JOPLIN, Mo. —
Most workers making minimum wage or less in Missouri will get a small raise on Jan. 1. That’s when the minimum wage will increase from $7.25 to $7.35 per hour.
When that happens, Missouri will become the 19th state with a minimum wage higher than the federal minimum, which remains at $7.25 per hour.
The state minimum wage is tied to the Consumer Price Index as a result of a ballot issue that voters approved in 2006 by a margin of 76 percent to 24 percent.
The move is not without its critics.
“That will put us at a competitive disadvantage,” said Karen Buschmann, vice president of communications for the Missouri Chamber of Commerce and Industry. “It’s particularly damaging to entry-level workers. Employers will hire fewer workers.”
But Tammy Cook, of Carthage, said she will challenge anyone to try to get by on the minimum wage. She had a minimum-wage job as a caregiver at a group home until becoming disabled after battling cancer.
“By the time you pay rent, electric, the car payment and groceries, there’s nothing left,” she said. “God forbid you get sick and have to go to the doctor. I literally hoped and prayed that nothing happened because there was literally nothing left.”
Workers earning minimum wage at 40-hour-per-week jobs now make $15,080 annually. The minimum wage increase would provide the workers with an additional $208 annually, for a total of $15,288.
Cook said though the dime-an-hour increase in the minimum wage is a positive step, it wouldn’t make much difference because costs are rising more rapidly than the minimum wage, and minimum wage workers will continue to struggle, as she did.
She said she put off going to the doctor because she couldn’t afford to take time off work.
She also said getting enough food for herself and her daughter was often difficult. They sometimes relied on friends for food.
“There were times I would have to put my pride aside and call friends,” Cook said.
Two area business owners said they aren’t really troubled about the minimum wage increase, though one said he will pass along the cost increase to his customers.
Ismail Balazi, owner and manager of Norma’s Kitchen in Webb City, said his servers make minimum wage.
“It’s just a dime,” Balazi said. “I’ll be more than glad to pay it.”
He said he is sympathetic to his workers and his customers, so he will continue to keep his prices affordable.
“Everything is going up,” Balazi said. “We see people in the restaurant every day who are short on money.”
David Ruth, a Neosho city councilman who owns the Sonic restaurant there, said he will increase the cost of burgers or some other menu items.
“It doesn’t affect our business,” Ruth said. “Whenever the minimum wage goes up, our prices go up.”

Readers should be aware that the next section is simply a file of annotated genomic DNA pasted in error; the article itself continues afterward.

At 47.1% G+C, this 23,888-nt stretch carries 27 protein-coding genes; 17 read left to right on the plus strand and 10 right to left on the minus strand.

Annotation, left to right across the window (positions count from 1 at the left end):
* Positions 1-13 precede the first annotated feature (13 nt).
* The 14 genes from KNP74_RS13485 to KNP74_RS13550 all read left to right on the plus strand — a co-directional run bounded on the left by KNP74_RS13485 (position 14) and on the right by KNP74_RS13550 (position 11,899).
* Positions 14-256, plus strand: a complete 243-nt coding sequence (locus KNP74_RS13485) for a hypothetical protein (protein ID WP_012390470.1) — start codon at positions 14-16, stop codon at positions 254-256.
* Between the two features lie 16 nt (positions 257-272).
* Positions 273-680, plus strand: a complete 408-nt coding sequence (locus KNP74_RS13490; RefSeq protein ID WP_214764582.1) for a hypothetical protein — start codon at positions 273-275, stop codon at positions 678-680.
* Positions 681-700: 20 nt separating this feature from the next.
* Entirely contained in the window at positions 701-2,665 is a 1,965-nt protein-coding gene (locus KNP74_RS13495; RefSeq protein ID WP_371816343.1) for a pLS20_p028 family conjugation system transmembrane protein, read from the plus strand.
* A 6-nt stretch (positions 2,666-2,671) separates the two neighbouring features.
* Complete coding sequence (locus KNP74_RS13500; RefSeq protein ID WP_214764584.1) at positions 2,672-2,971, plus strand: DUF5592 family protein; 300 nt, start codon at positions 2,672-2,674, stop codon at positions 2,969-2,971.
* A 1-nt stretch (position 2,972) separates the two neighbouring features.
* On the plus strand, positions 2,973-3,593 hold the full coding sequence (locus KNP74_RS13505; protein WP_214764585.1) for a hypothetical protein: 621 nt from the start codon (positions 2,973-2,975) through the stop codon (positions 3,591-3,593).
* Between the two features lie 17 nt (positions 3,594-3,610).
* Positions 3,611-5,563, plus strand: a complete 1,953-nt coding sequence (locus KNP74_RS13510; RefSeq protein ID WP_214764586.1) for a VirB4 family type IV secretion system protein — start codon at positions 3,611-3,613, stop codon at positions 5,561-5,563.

He said there’s a limit. His business can’t afford to raise prices beyond what customers will pay.
He also said Sonic is the first job for most of his workers and most are teenagers. Minimum wage increases have kept his workers at minimum wage longer. Whereas he once gave raises every six months, now it is a year or more before a new worker gets a raise. Workers with more seniority also receive less frequent raises.
“I’m not able to give as many merit raises because of raising the bottom level,” Ruth said.
The federal Bureau of Labor Statistics notes that workers younger than 25 represent about half of those paid minimum wage or less. There were nearly 4 million workers older than 16 nationwide making minimum wage or less in 2011.
Buschmann said the Missouri Chamber of Commerce and Industry will continue to push for legislation to reverse automatic cost-of-living increases in the state’s minimum wage law.
She also said labor is the biggest cost for business owners, and the higher wage puts Missouri businesses at a disadvantage compared with neighboring states. She said only Illinois among Missouri’s neighbors has a higher minimum wage.
Other states have higher minimum wages, however. In Washington state the minimum wage is $9.04 an hour and will increase to $9.19 an hour on Jan. 1. The minimum wage in Oregon also will increase on Jan. 1, from $8.80 to $8.95 an hour.
Buschmann said many things have changed since voters approved the ballot measure in 2006, including increases in the federal minimum wage and increased unemployment rates. The federal minimum wage went to $7.25 an hour three years ago but has not been raised since.
“What we are looking at is trying to keep more people employed and keeping wages competitive,” Buschmann said. “We want to allow employers to give raises on their own merit and not some government mandate.”
Missouri Chamber President Daniel Mehan said in a statement that the increase would cause uncertainty in a difficult economic climate and because of the annual cost-of-living increases it positions Missouri to eventually raise its minimum wage to uncompetitive levels.
‘Good for business’
Although Missouri voters overwhelmingly approved the minimum wage law three years ago, Progress Missouri was unsuccessful in a petition effort to place a $1 minimum wage increase on the November ballot in the state. The group describes itself on its website as “a marketing department for progressive ideas.”
Executive Director Sean Nicholson also noted that an attempt to undo the measure in the Missouri Legislature last session failed.
Nicholson said the public “overwhelmingly supports” the current law.
“Small businesses know that more money in the pockets of its workers means more money in the pockets of the middle class and upper class,” he said. “Voters want it. It’s good for business.”
Under Missouri law, retail and service businesses with gross annual sales of less than $500,000 don’t have to pay the increased minimum wage, which goes from $7.25 to $7.35 on Jan. 1.
States with minimum wages higher than the federal level of $7.25 an hour, as of Jan. 1, 2012:
New Mexico $7.50
Rhode Island $7.40
Source: National Conference of State Legislatures